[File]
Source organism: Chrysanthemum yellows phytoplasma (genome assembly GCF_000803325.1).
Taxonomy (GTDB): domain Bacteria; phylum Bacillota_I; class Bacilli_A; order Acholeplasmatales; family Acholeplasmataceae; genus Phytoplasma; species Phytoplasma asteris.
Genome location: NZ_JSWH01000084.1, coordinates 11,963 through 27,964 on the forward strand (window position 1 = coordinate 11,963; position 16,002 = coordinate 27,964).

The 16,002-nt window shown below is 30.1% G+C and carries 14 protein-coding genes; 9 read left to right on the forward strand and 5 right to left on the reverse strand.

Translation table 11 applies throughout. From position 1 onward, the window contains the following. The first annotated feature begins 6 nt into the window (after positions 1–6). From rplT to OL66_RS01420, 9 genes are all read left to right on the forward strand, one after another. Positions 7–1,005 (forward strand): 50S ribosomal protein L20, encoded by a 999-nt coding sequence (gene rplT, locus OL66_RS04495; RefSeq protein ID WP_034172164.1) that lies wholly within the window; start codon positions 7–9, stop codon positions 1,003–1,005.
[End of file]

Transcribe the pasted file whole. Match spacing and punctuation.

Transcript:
Source organism: Chrysanthemum yellows phytoplasma (genome assembly GCF_000803325.1).
Taxonomy (GTDB): domain Bacteria; phylum Bacillota_I; class Bacilli_A; order Acholeplasmatales; family Acholeplasmataceae; genus Phytoplasma; species Phytoplasma asteris.
Genome location: NZ_JSWH01000084.1, coordinates 11,963 through 27,964 on the forward strand (window position 1 = coordinate 11,963; position 16,002 = coordinate 27,964).

The 16,002-nt window shown below is 30.1% G+C and carries 14 protein-coding genes; 9 read left to right on the forward strand and 5 right to left on the reverse strand.

Translation table 11 applies throughout. From position 1 onward, the window contains the following. The first annotated feature begins 6 nt into the window (after positions 1–6). From rplT to OL66_RS01420, 9 genes are all read left to right on the forward strand, one after another. Positions 7–1,005 (forward strand): 50S ribosomal protein L20, encoded by a 999-nt coding sequence (gene rplT, locus OL66_RS04495; RefSeq protein ID WP_034172164.1) that lies wholly within the window; start codon positions 7–9, stop codon positions 1,003–1,005.